Post-Bushfire Mangrove Recovery | Oceanwatch Australia

OceanWatch has been working with MangroveWatch, local Landcare groups, oyster growers, and community volunteers on the recovery of mangroves damaged by the 2019-2020 bushfire

Mangroves are essential habitats where many aquatic animals live, feed and breed, including most coastal fishery catches, and they are invaluable for preventing coastal erosion. Unfortunately, mangroves were destroyed in several NSW locations by the 2019-2020 bushfires. In partnership with MangroveWatch and Budd Island Landcare Group, OceanWatch has built the capacity of local oyster farmers and volunteers within the community to repair and monitor recovery of damaged mangrove habitats. The project has built local teams of "Mangrove Watchers' to monitor mangrove health, and trialled assisted mangrove restoration techniques, such as planting seedlings and installing informative signage on recovering banks. Our first (2021-22) project focused on burnt mangroves in the Clyde, Moruya and Wonboyn rivers of the South Coast of NSW.
In late 2021 we ran three MangroveWatch training days where we trained local community members in the ‘MangroveWatch methods’ to monitor mangrove health, damage, and recovery. These methods included photo points, transects and shoreline videos.
After assessing that an intervention was necessary to speed up the natural recovery processes of the mangroves at the Clyde and Wonboyn sites, we conducted on-ground restoration action with the help of volunteers. In the Clyde River, the team planted 450 grey mangrove seedlings into the damaged areas in March-April 2022, after growing them in a constructed tidal nursery looked after by local oyster farmers. Unfortunatly, the sucess rate of these planted and dirrect planted seedlings was low 6 months on. Generally those in a lower tidal range died while natural recruitment that year was confined to a narow band very high in the tidal zone.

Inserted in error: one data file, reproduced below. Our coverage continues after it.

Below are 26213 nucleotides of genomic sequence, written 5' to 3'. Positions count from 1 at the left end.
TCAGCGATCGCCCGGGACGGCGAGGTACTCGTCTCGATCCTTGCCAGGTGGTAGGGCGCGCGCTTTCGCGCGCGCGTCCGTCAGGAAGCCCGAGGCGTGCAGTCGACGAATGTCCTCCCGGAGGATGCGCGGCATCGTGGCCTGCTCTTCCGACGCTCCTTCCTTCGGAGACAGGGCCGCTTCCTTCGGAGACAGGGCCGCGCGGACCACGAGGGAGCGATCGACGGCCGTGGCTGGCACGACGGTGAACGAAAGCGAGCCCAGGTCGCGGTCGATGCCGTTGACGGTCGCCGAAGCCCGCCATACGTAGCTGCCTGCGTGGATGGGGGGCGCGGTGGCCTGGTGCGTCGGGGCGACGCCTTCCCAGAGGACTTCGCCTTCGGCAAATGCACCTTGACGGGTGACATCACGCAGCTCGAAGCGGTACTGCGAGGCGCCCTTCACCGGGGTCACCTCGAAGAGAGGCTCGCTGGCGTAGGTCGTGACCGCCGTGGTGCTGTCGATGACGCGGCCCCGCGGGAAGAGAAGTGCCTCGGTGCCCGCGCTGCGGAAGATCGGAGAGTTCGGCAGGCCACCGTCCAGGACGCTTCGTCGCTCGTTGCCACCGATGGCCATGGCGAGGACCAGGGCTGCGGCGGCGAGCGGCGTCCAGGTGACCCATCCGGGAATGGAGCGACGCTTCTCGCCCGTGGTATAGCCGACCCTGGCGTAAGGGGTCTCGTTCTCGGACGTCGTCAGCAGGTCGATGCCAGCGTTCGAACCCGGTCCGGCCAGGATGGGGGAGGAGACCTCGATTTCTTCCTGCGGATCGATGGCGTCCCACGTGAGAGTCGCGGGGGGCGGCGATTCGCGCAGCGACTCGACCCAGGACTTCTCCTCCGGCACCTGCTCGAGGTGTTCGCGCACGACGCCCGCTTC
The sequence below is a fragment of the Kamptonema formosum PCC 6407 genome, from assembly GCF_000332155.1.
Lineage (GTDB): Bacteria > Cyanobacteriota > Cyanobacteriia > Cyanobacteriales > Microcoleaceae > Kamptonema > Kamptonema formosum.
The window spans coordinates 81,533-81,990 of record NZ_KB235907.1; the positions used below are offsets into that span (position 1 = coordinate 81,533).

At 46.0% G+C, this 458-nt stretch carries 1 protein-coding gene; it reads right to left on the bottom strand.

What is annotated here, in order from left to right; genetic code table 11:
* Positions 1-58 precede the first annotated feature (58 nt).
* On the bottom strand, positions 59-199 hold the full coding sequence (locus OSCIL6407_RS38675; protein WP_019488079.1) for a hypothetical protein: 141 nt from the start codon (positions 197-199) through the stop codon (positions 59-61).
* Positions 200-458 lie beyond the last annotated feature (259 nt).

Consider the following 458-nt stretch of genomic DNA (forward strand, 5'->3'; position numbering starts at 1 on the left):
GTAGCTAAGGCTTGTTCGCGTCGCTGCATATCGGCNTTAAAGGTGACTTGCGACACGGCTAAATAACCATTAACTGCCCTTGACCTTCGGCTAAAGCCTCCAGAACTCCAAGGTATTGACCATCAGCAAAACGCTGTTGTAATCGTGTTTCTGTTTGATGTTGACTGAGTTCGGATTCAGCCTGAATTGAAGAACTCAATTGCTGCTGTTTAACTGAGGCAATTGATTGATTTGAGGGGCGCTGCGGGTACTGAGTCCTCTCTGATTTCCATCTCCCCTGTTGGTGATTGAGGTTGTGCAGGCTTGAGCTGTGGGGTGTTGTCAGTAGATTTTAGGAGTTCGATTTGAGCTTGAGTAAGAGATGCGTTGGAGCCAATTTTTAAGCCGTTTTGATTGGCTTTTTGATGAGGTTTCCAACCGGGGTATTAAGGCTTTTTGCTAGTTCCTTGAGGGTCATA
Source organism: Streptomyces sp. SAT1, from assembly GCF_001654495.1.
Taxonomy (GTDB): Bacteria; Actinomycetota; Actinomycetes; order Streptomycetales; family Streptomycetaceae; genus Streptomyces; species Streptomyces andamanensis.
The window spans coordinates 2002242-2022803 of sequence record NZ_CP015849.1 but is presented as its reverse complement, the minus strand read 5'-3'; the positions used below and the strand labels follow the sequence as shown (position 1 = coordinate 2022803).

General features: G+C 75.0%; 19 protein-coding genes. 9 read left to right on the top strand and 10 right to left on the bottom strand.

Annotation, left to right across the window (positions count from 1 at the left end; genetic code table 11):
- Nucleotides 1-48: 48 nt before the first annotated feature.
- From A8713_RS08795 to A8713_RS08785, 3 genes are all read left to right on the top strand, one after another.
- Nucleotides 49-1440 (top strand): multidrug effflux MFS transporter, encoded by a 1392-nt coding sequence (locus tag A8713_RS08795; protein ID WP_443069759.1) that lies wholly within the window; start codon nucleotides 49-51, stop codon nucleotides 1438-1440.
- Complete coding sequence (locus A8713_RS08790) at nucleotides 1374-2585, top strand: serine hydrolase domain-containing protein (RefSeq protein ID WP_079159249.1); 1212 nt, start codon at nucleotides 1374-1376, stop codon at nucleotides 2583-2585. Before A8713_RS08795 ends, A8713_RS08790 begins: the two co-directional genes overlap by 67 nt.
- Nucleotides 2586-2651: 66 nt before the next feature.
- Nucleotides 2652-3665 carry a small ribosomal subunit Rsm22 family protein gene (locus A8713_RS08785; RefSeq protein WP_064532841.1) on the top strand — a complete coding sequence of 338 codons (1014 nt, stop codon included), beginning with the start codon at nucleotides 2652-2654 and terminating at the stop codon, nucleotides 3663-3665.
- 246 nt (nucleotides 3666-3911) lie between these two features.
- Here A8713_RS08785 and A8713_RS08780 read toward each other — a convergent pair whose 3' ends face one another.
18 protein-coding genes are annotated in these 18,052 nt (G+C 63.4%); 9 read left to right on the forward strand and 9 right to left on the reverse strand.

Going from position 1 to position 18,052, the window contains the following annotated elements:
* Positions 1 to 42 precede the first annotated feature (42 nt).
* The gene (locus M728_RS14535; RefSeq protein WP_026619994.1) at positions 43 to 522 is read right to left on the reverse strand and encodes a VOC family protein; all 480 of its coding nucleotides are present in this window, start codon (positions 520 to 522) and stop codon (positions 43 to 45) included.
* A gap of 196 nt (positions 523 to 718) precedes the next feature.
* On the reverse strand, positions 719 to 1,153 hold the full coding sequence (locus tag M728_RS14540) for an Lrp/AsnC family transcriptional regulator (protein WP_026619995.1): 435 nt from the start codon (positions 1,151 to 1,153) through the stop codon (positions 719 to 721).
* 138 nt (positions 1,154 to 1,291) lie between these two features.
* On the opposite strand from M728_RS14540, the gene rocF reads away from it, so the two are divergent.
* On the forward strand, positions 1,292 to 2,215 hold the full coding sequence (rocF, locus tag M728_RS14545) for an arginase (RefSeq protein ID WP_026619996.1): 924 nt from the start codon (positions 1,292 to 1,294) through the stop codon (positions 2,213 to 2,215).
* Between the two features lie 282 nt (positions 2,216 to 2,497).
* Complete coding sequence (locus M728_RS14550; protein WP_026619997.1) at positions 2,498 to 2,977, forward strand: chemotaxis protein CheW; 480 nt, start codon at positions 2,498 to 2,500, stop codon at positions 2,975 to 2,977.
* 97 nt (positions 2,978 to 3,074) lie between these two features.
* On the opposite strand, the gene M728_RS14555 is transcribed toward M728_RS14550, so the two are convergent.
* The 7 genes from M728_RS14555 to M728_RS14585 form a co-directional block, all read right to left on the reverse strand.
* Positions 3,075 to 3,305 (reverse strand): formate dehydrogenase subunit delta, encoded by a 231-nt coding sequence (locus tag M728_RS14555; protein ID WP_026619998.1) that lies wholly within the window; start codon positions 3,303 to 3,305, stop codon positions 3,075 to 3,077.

In Wonboyn we also established a permanent educational sign in Myrtle Cove, if you are ever in the area make sure to check it out!
This Landcare Led Bushfire Recovery project is supported by the Australian Government’s Bushfire Recovery Program for Wildlife and their Habitat.
In 2023 we were supported by the Landcare Riparian Restoration Grants program to build and expand on our previous project. Two years post fire natural recruitment was variable across the three estuaries. We organised further MangroveWatch monitoring which along with academic advice from the University of Wollongong and Charles Sturt University pointed towards some applied interventions.
The report cards can be found below.

Camden Haven River Estuarine Shoreline Habitat Condition Report Card 2023

Clyde River Estuarine Shoreline Habitat Condition Report Card 2023

Wonboyn Lake Estuarine Shoreline Habitat Assessment 2023

The Clyde estuary saw river mangroves (A. corniculatum) planted from seed, which is a first for OceanWatch and potentially the NSW South Coast at this scale! This was done under a range of treatments to maximise survival as the process of replanting mangroves tragically has a very low success rate.
Wonboyn Lake saw temporary predator protection and wave barriers installed forward of past plantings and natural seedling recruitment.
North Haven, was deemed recovering by Charles Sturt University that year so no intervensions were applied. Monitoring for all sites will be ongoing for the next few years.
We look forward to collaborate with volunteers on the ground, please reach out if you would like to be a part of our restoration efforts.
The Landcare Riparian Restoration Grants program was supported by Local Land Services with funding from the NSW Government’s $200 million Regional Recovery Package.
Scroll to Top